Approval of the proposed curriculum, which is available online, is based on the 2014 list found in the Integrated Law Practice Program for Law Schools document, which reviews exposure to specific skills and tasks, and demonstration and assessments. What this approval means is that graduates of the new law school, which are expected in 2023, will not have to complete . . . [more]
The Continuing Legal Education Society of British Columbia has just published the details of a new continuing professional development program scheduled for 11 and 12 April 2019 in Vancouver. “A Deeper Dive: The Intersection of Family Law and Psychology 2019” features a multidisciplinary faculty and is open to both legal and mental health professionals throughout Canada.
Topics to be discussed include high conflict family law law disputes, the neurobiological effect of conflict on children’s development, parent-child attachment issues, developing parenting plans and new research on children’s experience of separation and wish to be involved in decision-making after separation. . . . [more]
On Friday (January 25th), The Globe and Mail reported on a new risk-assessment tool being developed by Deepa Mattoo, the legal director of the Barbra Schlifer Commemorative Clinic. This much-needed assessment tool joins others that have been recommended or are in development, primarily related to family court matters. While it is important that practising lawyers and judges, among others, learn to recognize the signs of abuse, it is also crucial that law students are prepared to work with clients who appear to have experienced abuse, as well as possible abusers. In 2012, the Law Commission of Ontario released a . . . [more]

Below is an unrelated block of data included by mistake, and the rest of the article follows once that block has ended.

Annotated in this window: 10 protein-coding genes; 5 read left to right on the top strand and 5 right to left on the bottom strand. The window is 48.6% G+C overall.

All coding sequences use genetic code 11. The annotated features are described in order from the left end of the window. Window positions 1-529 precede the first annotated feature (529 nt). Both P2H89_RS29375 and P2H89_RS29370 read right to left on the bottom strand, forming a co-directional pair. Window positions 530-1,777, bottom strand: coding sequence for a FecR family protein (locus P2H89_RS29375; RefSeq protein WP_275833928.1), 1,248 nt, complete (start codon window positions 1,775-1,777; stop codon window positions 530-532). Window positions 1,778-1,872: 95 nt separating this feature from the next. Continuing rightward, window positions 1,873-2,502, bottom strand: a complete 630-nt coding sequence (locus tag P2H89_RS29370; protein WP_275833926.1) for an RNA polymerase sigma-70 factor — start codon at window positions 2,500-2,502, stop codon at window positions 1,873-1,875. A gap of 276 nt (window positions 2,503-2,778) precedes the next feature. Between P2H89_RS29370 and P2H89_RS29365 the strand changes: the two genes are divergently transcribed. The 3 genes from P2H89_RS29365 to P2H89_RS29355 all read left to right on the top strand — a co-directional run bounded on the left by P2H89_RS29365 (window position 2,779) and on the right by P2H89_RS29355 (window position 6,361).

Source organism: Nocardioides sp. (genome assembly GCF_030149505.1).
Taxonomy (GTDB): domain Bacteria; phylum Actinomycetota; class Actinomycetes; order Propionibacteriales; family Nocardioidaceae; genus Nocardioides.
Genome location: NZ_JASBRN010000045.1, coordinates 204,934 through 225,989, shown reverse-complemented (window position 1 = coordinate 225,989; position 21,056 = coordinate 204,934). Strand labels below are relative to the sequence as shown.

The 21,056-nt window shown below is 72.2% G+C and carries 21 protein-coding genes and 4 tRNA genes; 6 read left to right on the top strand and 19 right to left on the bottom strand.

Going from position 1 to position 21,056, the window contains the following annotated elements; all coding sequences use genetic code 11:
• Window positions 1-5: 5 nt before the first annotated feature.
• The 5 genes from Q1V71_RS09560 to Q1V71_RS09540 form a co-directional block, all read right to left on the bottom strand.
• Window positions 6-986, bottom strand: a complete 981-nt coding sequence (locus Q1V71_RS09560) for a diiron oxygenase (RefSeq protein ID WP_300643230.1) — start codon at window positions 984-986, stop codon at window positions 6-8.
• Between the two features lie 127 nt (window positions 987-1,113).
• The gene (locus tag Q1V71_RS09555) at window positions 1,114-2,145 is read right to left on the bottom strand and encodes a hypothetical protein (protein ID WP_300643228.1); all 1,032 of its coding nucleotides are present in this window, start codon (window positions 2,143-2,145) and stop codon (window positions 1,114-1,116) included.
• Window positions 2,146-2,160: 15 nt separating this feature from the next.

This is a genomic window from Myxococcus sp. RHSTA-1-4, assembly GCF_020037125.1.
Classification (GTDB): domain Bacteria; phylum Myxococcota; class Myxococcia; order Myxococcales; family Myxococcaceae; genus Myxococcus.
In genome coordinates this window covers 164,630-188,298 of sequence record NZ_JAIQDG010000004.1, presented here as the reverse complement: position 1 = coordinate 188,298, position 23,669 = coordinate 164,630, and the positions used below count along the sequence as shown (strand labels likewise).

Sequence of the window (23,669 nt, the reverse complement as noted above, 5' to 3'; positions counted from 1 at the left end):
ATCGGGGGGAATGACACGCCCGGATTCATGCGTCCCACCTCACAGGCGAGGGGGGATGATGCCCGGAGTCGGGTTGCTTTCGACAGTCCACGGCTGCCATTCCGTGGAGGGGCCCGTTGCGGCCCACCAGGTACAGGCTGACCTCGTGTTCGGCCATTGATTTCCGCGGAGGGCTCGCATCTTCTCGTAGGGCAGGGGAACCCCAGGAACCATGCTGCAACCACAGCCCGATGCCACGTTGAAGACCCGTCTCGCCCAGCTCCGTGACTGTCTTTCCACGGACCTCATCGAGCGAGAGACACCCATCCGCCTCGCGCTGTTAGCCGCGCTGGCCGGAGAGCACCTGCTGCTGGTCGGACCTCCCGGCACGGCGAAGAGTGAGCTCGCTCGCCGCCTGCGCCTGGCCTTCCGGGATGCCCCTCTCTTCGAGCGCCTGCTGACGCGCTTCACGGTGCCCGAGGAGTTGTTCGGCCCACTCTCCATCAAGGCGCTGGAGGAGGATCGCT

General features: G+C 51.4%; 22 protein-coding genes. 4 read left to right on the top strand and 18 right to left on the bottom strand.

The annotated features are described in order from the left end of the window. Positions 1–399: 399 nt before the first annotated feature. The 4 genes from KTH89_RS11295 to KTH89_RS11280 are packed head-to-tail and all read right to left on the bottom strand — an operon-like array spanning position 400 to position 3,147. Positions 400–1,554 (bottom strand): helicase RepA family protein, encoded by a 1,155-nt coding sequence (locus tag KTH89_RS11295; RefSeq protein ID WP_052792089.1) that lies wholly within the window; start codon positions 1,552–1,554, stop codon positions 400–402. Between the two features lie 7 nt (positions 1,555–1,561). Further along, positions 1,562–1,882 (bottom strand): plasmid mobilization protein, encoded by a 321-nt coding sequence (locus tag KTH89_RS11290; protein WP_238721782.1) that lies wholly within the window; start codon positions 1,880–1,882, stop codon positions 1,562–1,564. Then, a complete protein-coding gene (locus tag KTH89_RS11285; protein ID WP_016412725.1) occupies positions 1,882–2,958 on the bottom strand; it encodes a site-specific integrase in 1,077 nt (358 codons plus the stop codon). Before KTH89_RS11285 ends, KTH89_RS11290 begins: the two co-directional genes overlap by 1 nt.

The Law Society of Ontario is holding a Special Convocation tomorrow to determine what the future of licensing will be in Ontario. The articling crisis, which can find its roots in trends over a decade ago, lead to the creation of the Law Practice Program (LPP) in 2013.
(a) Current Model with Enhancements (Option 2): The two current transitional training pathways of articling and the Law Practice Program (LPP) and Programme de Pratique du droit (PPD) would be retained, with enhancements. These . . . [more]
Law school tuition in Canada has been a contentious issue for many years now. Earlier this year, Canadian Lawyer magazine stated,
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Law school tuition has steadily increased since professional school tuition was deregulated in the late 1990s. According to Statistics Canada, between the 1995-1996 and 2001-2002 school years, average law school tuition increased 61 per cent, accounting for inflation. The increase was particularly large in Ontario, where tuition shot up 141 per cent.
Since then, tuitions have risen, even at schools with relatively low tuition. McGill’s tuition, while still very low compared with that of other law schools,
Tomorrow is Labour Day across Canada, where everyone in the country is provided a statutory holiday under s. 166 of the Canada Labour Code. The federal Interpretation Act, designates in s. 35(1) the first Monday of the September as Labour Day, and every province has employment standards legislation mandating the day as a statutory holiday as well.
The origins of Labour Day go back to March 25, 1872, when the Toronto Typographical Union went on strike for the nine-hour workday, backed by 10,000 workers and 27 unions. The action was characterized as an illegal conspiracy against trade at the . . . [more]